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FAA: Pilot in Manhattan helicopter crash not certified to fly in poor weather

Doug Brazy, an investigator with the National Transportation

Doug Brazy, an investigator with the National Transportation Safety Board, leaves a news conference in Manhattan on Tuesday in which he offered updates on Monday's fatal helicopter crash. Photo Credit: AP/Mark Lennihan

The pilot who died after the helicopter he flew in dense fog and rain crash-landed on a Manhattan skyscraper rooftop was not certified to fly in poor weather conditions, federal aviation officials said Tuesday.

Pilot Timothy McCormack, of upstate Clinton Corners, was killed on impact after the Agusta A-109E twin-engine helicopter went down at about 1:45 p.m. Monday on the roof of the 54-story AXA Equitable building on Seventh Avenue between 51st and 52nd streets, officials said. The fiery wreck forced the evacuation of the high rise and for a brief time stoked fears of another terrorist attack.

McCormack, alone in the helicopter when it crashed, had taken off about 11 minutes before from the 34th Street Heliport with an intended destination of Linden Airport in Linden, New Jersey, officials said Monday.

Investigators with the Federal Aviation Administration and the National Transportation Safety Board said Tuesday they were considering several possibilities to explain why McCormack deviated from his original flight plan and instead, flew nearly 20 blocks north before going down.

Whether the clouds and rain played a role in the crash is part of the investigation, officials said.

“Should the helicopter have been flying?” asked Doug Brazy, an air safety investigator with the NTSB at a news conference in midtown Manhattan near the AXA Equitable building. “I don’t know yet.”

McCormack had flown from Westchester County at about 11:45 a.m. with one passenger and landed at the 34th Street Heliport, officials said. He reviewed weather conditions before lifting off at 1:32 p.m., officials said.

At about the same time McCormack was in flight, Central Park was reporting fog and moderate rain, with ground visibility of a mile and a quarter and a cloud ceiling of 500 feet, the National Weather Service said.

Pilots are required to have an instrument flight rating certification to fly in conditions where the cloud ceilings is below 1,000 feet and visibility is less than 3 miles, said Gregory Martin, a spokesman for the FAA, in an email Tuesday. McCormack, 58, was only certified to fly under regulations known as visual flight rules, which require generally good weather and clear conditions, according to the FAA.

An autopsy on the pilot was pending late Tuesday, said a spokeswoman for the Office of The City Medical Examiner.

Investigators were also looking at McCormack’s last-minute decisions, as well as any radio contact he may have had before the crash. The helicopter’s maintenance records are being reviewed.

The chopper crashed just blocks from the Trump Tower and was flying in airspace that has been restricted since the election of President Donald Trump in 2016.

“We think his route of flight did not go as planned and he may have ventured into airspace requiring that he contact air traffic control,” Brazy said, “but at the moment we don’t have any records of him doing so.”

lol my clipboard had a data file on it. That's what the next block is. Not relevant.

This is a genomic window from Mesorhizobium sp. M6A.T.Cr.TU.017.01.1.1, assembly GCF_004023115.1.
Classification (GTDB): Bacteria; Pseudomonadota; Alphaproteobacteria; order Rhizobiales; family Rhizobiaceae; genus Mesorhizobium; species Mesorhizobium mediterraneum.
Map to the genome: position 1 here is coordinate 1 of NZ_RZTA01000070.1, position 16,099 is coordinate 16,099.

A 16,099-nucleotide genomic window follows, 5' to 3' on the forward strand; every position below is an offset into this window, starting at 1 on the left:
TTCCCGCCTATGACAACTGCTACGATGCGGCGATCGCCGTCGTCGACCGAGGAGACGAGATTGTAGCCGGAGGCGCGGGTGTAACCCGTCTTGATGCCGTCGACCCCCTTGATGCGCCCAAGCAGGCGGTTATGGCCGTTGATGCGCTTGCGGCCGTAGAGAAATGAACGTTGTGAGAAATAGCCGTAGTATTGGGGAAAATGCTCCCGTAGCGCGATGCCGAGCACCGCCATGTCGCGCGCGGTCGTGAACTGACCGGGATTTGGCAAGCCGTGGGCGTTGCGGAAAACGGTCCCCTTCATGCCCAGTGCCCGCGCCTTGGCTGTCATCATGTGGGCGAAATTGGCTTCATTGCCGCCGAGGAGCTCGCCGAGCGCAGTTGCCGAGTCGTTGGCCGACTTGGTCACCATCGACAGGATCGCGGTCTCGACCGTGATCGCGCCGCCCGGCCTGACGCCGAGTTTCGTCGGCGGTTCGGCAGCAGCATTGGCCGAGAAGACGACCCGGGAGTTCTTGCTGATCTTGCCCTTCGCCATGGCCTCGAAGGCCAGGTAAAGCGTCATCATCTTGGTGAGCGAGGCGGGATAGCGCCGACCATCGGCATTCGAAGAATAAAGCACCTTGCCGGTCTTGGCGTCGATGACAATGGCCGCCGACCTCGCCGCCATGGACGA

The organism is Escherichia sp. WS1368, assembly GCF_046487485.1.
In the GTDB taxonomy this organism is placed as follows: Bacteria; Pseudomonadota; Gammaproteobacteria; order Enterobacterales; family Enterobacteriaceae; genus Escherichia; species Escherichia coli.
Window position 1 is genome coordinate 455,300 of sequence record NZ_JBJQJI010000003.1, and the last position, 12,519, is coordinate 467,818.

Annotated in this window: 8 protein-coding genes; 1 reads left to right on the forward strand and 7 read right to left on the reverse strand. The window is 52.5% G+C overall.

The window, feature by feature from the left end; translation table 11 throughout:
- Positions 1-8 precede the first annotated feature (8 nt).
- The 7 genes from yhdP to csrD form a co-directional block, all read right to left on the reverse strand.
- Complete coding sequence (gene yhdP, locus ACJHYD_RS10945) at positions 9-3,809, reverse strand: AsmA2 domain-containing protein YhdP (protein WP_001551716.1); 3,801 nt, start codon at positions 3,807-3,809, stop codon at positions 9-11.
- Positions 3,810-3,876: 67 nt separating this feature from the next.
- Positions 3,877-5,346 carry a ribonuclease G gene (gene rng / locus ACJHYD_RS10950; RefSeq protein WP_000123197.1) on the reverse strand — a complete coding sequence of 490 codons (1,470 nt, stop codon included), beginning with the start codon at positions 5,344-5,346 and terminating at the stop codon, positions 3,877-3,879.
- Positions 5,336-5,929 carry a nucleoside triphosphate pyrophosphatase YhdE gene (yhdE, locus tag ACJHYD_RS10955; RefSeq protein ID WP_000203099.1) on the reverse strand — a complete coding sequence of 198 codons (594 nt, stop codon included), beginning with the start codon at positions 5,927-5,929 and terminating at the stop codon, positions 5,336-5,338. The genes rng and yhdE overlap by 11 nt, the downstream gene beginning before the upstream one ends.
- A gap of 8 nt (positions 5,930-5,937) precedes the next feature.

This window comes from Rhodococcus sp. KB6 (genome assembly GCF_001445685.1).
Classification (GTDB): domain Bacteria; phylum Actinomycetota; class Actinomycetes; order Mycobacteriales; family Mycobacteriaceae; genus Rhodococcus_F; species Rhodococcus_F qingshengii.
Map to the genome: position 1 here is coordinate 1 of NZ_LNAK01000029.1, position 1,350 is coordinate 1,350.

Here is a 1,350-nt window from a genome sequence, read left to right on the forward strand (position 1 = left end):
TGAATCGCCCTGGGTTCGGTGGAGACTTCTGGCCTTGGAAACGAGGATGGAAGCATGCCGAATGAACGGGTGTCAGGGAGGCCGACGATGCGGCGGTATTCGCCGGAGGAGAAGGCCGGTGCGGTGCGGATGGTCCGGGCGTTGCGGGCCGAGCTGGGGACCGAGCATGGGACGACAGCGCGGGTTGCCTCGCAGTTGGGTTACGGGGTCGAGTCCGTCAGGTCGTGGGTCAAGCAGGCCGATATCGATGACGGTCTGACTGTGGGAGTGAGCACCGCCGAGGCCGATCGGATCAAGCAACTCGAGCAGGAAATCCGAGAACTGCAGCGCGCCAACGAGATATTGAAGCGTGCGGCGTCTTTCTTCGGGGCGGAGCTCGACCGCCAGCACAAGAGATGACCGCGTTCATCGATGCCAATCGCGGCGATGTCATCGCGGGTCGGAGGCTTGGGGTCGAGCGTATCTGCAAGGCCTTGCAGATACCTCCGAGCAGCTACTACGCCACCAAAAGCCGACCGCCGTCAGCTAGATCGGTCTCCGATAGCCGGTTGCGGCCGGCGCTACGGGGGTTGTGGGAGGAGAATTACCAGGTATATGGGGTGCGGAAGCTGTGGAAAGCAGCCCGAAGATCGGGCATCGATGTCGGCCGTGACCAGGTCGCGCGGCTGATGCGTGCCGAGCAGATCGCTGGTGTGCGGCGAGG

The helicopter didn’t have — nor was it required to have — a cockpit voice recorder or flight recorder but investigators are trying to salvage any electronic devices from the wreckage containing memory capabilities to help piece together McCormack’s final moments, Brazy said. Much of the helicopter was demolished after it burst into flames, making the recovery of anything useful difficult, he said.

“We have some information that the pilot may have tried to make radio calls near the end of the flight. We are trying to confirm that now,” Brazy said. “We are trying to find out if it is recorded … if it is not recorded, trying to find out what witnesses recall from that radio transmission if it exists.”

Also under review is an amateur video posted Monday on social media that investigators believe shows the doomed chopper pausing and hovering a short distance south of the heliport before turning and making an erratic flight back north through rain and clouds.

McCormack was a certified commercial pilot and flight instructor with a rating for flying helicopters and single engine airplanes, according to FAA records. The records also showed that he “must have available glasses for near vision.”

Agency records show McCormack had one safety incident. In March 2014, according to records, while McCormack flew a helicopter on a sightseeing trip, the aircraft struck one or more birds over the west bank of the Hudson River. McCormack landed the aircraft without incident. One passenger suffered minor scratches after a bird breached the windshield, the FAA records show.

Officials with the FAA didn’t respond to questions about the helicopter’s maintenance records. Brazy said that Leonardo Helicopters, whose parent company is in Italy and manufacturers the helicopter and other aircraft, was involved in the investigation, as was Pratt & Whitney, the manufacturer of the engines. Based on earlier accidents, manufacturer representatives are often brought into NTSB investigations to provide technical support.

As of late Tuesday, what remained of the helicopter was still on the building’s rooftop, Brazy said. A salvage crew will move the wreckage to another location for more scrutiny, he said, but getting it down won’t be easy.

“The location within the city and on top of a roof in the city is probably the biggest challenge,” he said.

With AP

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